The Reserve Bank of India (RBI) giving an in-principle nod to Centrum Financial Services to set up a small finance bank (SFB) was the headline event for the banking industry in the week gone by.
This permit was given in response to Centrum's application to take over crisis-ridden Punjab and Maharashtra Co-operative Bank (PMC Bank) that has been in the ICU for the last 20 months after the RBI superseded the board in September 2019 following a fraud.
The RBI’s June 18 announcement is being seen as the first step towards the resolution of an issue that affects around 9 lakh PMC Bank depositors. A large number of them are still waiting for their money stuck in the bank. Some of them put in their life savings in the bank.
While the RBI announcement is a relief, the resolution and refund to PMC Bank depositors may take a while. The Centrum Financial- BharatPe consortium, which bid for PMC Bank, has a few hurdles to cross.
To begin with, SFB needs to be formed and then an amalgamation programme has to be drawn to merge the newly formed SFB with the co-operative bank.
It is only after the new entity begins operations and infuses capital, that the resolution would be considered done. The process may take around four months or even more, according to initial indications. For depositors waiting to withdraw their money, there is still some time to go.
There are different points of view on RBI's decision to pick Centrum-BharatePe for the takeover of PMC Bank, one of the biggest cooperative banks in India. A section of the PMC Bank depositors is unhappy with the choice. The depositors say that the central bank should have gone for an established, running bank either from the public sector or private sector rather than a new licensee with no direct experience of running a bank.
It is important especially given the fact that the lender has a controversial past and faces a major trust deficit.
In an interview of Moneycontrol, Centrum's executive chairman Jaspal Bindra acknowledged the lack of trust among depositors and said the new promoters would work hard to regain the lost faith. Bindra said he would want to retain existing depositors.
But, convincing the PMC Bank depositors to continue with the bank wouldn't be an easy task for the new leadership team, as Bindra also acknowledged.
The rot runs deep
PMC Bank's failure isn’t just another case of a co-operative bank going bust because inefficient management left the finances weak.
There is a combination of factors at play— alleged collusion with a corporate debtor, fudging of documents and hiding real figures from the banking regulator for years. The bank violated rules with impunity, which not only diminished an otherwise popular bank in Maharashtra but also destroyed trust.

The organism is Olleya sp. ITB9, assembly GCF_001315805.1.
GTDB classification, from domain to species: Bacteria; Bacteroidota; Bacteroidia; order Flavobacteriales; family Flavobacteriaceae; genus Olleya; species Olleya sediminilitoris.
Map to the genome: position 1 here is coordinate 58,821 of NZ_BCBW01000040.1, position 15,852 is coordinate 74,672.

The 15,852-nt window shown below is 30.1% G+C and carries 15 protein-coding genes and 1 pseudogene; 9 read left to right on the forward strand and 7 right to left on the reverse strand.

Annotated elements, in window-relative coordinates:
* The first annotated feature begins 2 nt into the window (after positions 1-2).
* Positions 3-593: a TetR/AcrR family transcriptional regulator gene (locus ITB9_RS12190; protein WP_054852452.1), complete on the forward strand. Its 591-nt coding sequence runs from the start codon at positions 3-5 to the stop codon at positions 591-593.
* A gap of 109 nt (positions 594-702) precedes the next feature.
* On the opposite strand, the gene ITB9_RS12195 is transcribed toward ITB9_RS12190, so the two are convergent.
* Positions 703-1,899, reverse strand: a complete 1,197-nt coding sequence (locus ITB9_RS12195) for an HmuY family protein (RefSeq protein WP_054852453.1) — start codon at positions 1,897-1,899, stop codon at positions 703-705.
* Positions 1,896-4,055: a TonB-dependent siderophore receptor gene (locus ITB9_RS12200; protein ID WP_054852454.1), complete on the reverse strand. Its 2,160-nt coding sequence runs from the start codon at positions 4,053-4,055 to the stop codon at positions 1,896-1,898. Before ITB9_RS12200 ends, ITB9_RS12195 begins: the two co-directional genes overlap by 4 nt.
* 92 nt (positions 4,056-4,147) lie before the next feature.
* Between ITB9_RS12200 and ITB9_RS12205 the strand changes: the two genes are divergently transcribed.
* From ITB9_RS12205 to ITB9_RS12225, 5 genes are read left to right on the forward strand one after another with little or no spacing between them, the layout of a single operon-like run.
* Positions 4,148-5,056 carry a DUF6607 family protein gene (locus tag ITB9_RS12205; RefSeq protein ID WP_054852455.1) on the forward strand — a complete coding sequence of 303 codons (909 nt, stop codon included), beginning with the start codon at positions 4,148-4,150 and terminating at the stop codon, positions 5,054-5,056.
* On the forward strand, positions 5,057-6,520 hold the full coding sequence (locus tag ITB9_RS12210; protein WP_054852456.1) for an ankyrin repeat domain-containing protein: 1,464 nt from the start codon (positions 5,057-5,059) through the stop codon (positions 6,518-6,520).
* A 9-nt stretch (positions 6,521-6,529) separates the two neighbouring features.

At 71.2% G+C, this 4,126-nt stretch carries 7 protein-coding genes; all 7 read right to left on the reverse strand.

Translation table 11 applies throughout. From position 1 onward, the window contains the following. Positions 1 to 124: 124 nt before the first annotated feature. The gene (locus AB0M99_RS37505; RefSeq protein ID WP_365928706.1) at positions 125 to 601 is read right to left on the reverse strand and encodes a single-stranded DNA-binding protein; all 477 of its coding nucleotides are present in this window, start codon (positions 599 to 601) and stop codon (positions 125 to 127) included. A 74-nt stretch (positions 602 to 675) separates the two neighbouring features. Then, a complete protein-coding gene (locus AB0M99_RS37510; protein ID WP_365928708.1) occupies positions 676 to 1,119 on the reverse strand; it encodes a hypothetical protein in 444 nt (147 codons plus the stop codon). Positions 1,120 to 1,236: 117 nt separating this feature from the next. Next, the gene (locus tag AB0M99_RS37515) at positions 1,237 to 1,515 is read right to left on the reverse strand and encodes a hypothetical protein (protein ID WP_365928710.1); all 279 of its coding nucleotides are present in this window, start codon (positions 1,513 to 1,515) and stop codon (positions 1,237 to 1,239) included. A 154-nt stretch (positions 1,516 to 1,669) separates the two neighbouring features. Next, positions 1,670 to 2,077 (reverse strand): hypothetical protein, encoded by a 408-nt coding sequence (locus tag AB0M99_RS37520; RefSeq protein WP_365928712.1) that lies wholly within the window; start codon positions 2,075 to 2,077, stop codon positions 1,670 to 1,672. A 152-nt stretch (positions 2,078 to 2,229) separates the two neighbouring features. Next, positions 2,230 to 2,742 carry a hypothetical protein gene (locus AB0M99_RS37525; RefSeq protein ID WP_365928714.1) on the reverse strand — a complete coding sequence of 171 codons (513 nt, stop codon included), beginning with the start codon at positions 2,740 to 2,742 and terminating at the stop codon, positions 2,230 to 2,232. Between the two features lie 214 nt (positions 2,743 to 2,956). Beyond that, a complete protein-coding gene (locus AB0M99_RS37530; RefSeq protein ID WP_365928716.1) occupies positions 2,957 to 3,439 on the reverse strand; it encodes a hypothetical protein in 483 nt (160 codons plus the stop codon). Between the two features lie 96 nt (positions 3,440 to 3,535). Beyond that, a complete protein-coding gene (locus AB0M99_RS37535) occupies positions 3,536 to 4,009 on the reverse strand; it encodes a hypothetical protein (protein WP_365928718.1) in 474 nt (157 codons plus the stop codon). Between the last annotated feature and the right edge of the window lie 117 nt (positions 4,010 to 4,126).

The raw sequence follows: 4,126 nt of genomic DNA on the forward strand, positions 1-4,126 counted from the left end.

Many Mumbai-based businesses banked with PMC and the fraud shattered their confidence. According to the PMC Bank Depositors' Action Forum, there have been at least 150 deaths in connection with the episode so far. At the end of 35 years of its existence, the bank, which started in a small room in Mumbai’s Sion neighbourhood on February 13, 1984, is everything but what the vision statement said.
Investigations have revealed that the bank’s now-suspended managing director Joy Thomas gifted nine flats to his second wife in Pune. He married her after converting to Islam in 2005. Thomas has been arrested. For many years, the bank’s operations were shrouded in a mystery even to the all-powerful regulator, RBI.
The details available, so far, reveals that out of PMC Bank’s loan book of around Rs 8,383 crore, as on March 31, 2019, about 70 percent of the money was given to real estate firm HDIL. Problems arose when this account began to turn into an NPA (non-performing asset). According to investigators, the bank management hid this stress from the RBI.
No bank can lend beyond a certain percentage of its capital base to a single company, RBI regulations say. This limit can be different for co-operative banks but still, there is no justification for lending 70 percent of the loans to a single company. By doing so, the bank put itself at a huge risk. Were the promoters and the board aware of these acts? Several questions demand answers.
The Centrum-BharatPe will have to infuse significant capital and put in place a strong leadership to guide the bank. Also, to retain PMC Bank customers, the new owners will have to engage with them and convince them that the past won’t cast a shadow on the new entity. Considering the mess, even an experienced bank would have had a gigantic clean-up task at hand, and here we are talking about a newly formed SFB.(Banking Central is a weekly column that keeps a close watch and connects the dots about the sector's most important events for readers.)